- We Don’t Talk Anymore: Now that this album has taught me that nothing except my mind exists and there is no God, I was able to enjoy the sadistic tune of the last song on my half of the album. The lyrics blended into each other, and I found myself in a bizarre trance of trying to decipher what further statements Kidz Bop could be making about the state of human existence. The line “we don’t laugh anymore” shows that Kidz Bop envisions a humorless future devoid of natural human interaction. This is undoubtedly a profound statement about–what? It’s over? I’m free! After a long, slow journey through night into day, I emerge from the first half of the album understanding that while existence is meaningless, at least I can understand my purpose by listening to Kidz Bop 34.
Mental state: Bellum omnium contra omnes.
Good luck Dan!
Thanks Graham! Here I go!
- My Way: In a daring move, the gang of tweens tackles a Calvin Harris club banger with a purely instrumental chorus and general lack of vocal variety. Over a deceptively simple beat, Julianna, Cooper, Ahnya, Freddy, Sierra, and Isaiah take turns saying “You were the one thing in my way.” To the average listener, this section might seem repetitive. But a musically trained ear can detect the subtle variations–the tremolos, the vibratos, the glissandos–that the Kidz use to differentiate themselves from one another. Not to mention, always masters of efficiency, the Kidz Boppers have neatly pared down the original 3:39 long track to a brisk 2:52. 7/10
Mental State: Foolishly optimistic.
9. Scars To Your Beautiful: Props to Kidz Bop for choosing a song with an important message about beauty and superficiality. But if you look at the actual Kidz from Kidz Bop, they clearly don’t need to be reminded they’re beautiful. They already goddamn know it. Just log on to the official Kidz Bop website and look at their professional headshots. Freddy, Ahnya, Sierra–every last one of them is gorgeous. I don’t want to be told I’m beautiful just the way I am by a bunch of perfect children. Yet another potentially uplifting Kidz Bop song marred by condescension and hollow empathy. 2.5/10
Mental State: Embittered.
10. All Time Low: In one of the lesser known songs on the album, the Kidz cover a Jon Bellion tune about depression. Within the first thirty seconds, “All Time Low” gives us probably the most impressive instance of censorship in a Kidz Bop song, when the line “You’re the reason I’m alone and masturbate” is transformed to “You’re the reason that I just can’t concentrate.” Here, the truth is laid bare and the entire history of Kidz Bop is distilled to its core purpose: avoiding awkward conversations with your kids in the backseat. 8/10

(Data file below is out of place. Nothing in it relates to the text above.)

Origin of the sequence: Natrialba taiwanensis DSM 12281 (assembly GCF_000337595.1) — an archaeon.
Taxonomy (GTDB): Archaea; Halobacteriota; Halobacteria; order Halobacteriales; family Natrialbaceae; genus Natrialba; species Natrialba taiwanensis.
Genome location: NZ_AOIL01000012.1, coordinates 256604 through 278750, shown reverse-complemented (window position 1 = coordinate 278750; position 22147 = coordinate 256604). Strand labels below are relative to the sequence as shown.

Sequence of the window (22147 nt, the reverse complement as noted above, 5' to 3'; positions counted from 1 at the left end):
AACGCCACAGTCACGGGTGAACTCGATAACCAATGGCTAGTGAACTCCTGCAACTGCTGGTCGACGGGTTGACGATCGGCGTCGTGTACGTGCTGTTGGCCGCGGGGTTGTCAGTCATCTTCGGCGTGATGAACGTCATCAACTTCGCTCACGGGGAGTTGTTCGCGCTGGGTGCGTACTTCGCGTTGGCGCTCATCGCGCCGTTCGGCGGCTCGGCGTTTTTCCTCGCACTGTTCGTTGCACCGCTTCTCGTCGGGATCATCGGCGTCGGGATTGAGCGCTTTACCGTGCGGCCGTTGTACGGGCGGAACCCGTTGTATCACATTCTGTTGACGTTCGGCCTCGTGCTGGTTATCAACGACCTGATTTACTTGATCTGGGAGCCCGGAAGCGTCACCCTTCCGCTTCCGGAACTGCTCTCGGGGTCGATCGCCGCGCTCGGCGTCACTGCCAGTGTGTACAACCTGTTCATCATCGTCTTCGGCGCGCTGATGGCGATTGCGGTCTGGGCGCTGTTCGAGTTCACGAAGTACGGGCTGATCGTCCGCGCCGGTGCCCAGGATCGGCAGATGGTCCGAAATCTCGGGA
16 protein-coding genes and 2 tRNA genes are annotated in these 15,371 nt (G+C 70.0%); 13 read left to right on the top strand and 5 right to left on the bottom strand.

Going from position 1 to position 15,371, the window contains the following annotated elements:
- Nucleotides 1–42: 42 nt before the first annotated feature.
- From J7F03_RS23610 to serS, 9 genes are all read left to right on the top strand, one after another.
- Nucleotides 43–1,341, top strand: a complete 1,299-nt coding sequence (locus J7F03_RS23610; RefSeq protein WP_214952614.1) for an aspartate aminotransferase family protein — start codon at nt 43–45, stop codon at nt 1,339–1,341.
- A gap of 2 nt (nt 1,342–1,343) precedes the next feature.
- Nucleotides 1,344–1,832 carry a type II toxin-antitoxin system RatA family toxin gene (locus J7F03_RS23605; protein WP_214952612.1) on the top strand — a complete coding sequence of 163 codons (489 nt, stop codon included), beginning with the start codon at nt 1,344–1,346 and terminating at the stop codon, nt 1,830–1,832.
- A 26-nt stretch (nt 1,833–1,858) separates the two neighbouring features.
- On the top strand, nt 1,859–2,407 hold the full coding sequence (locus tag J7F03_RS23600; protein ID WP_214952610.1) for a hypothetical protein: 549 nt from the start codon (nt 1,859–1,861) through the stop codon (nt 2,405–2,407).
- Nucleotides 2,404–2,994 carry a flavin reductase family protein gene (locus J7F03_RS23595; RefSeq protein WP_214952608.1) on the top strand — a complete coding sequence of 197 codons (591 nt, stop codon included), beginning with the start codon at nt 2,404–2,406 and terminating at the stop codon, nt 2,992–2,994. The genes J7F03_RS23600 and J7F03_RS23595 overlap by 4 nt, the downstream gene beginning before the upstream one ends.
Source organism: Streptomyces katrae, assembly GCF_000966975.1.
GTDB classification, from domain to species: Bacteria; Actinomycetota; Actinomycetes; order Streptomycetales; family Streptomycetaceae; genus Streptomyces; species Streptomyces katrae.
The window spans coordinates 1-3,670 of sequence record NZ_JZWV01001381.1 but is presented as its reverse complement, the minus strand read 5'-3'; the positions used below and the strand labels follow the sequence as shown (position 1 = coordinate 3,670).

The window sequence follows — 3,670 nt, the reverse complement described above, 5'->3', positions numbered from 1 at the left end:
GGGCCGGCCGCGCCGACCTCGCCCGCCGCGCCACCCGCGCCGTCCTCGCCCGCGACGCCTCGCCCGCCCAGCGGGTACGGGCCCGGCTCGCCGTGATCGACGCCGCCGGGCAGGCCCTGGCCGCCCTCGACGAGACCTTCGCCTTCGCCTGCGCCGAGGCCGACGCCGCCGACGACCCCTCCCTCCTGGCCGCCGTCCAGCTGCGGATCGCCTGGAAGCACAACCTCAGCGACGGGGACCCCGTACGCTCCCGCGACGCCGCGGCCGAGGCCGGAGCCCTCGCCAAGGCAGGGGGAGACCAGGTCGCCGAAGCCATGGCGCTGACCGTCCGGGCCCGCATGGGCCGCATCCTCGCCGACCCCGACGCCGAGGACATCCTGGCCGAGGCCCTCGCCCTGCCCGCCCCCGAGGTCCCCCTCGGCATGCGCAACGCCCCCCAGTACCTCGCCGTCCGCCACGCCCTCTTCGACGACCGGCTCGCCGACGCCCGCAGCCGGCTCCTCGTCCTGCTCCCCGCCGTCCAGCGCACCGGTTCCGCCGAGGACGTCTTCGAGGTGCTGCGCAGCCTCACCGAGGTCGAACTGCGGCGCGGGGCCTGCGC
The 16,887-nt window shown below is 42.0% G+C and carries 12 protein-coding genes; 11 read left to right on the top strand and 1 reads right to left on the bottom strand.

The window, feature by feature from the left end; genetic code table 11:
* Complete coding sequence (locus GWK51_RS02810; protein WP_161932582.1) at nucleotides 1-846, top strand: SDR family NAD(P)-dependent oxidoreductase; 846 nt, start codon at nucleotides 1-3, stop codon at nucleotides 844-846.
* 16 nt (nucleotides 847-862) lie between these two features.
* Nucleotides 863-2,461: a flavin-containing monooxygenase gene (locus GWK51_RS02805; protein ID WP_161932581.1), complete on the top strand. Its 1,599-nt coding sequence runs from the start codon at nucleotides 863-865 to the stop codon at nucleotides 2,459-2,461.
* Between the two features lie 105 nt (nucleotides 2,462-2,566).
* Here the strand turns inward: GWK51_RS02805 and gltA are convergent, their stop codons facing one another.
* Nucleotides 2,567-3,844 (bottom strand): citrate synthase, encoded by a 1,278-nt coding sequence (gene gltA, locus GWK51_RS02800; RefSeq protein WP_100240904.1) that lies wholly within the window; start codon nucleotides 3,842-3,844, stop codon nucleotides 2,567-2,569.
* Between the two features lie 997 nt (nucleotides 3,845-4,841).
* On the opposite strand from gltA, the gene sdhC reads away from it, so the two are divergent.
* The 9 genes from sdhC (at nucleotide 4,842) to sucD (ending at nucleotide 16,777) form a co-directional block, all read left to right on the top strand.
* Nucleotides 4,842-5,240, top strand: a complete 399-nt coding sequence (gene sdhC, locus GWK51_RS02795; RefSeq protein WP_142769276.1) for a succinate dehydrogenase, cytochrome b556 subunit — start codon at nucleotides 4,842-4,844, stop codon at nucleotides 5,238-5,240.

Mental State: Apathy slowly creeps in.
11. Starving: In one of their more profound exercises of artistic liberty, the Kidz eschew the carnal “You do things to my body” in favor of the infinitely more poetic “You do things to my heartbeat.” And when they sing the line, “I was so much younger yesterday,” you can tell they mean it. Fame can change people, especially impressionable eleven and twelve year olds. Imagine how signing a record deal underneath the stern gaze of an attorney could shatter a child’s innocence by demonstrating how they are nothing but cogs in the machinations of corporate America. Not to mention growth spurts; some of these kids probably literally grew an inch overnight. 6/10
Mental State: Just when you thought pop music couldn’t get any shittier…
12. Gold: This track might represent the pinnacle of production quality on a Kidz Bop record. In Kiiara’s original version, the chorus is constructed from snippets of vocal tracks spliced randomly into one another. Some brave team of producers at Kidz Bop took this melody and reconstructed it with such meticulous and painstaking care that it is nearly indistinguishable from the original, apart from it having the vocal timbre of preadolescents. But, of course, that’s why Kidz Bop producers get paid the big bucks. 9/10
Mental State: Kind of impressed, but should I be? This album is an emotional roller coaster.
13. Send My Love: In yet another show of audacity, the Kidz Bop crew attempts to imitate the vocal prowess of Adele. Taking on the first verse of this quixotic endeavor is none other than our favorite plucky 12 year old from California, Sierra (at least I think it’s her–all the boys’ and girls’ voices are indistinguishable). According to her bio, Sierra is “a total fashionista,” but unfortunately, asking her to replicate an Adele vocal line is like asking Daniel Radcliffe to dunk a basketball–it just can’t be done. As the chorus climaxes in an incredible instance of irony, the Kidz sing without reservation or self-awareness the line “We both know we ain’t kids no more,” when, in fact, they are still very much kids. Some would call that cute. I call it deceitful. 3/10
Mental State: If I have to listen to one more Kidz Bop song I will be violently ill.
- This Town: The final track on the album is a song by some rando named Niall Horan and holy shit I can’t do this. Graham I’m sorry. Please don’t make me listen to this song in its entirety. My body physically cannot take any more of this. I would rather douse myself in Dr. Pepper and lie down in a pit of fire ants than listen to the remaining three minutes and sixteen seconds of this song. I apologize to those of you anxiously awaiting a measured critique of the Kidz’ rendition of “This Town.” I wish I were stronger. [poop emoji]/10
Mental State: Andy Dufresne being cleansed by the rain after escaping Shawshank prison by crawling through 500 yards of human feces.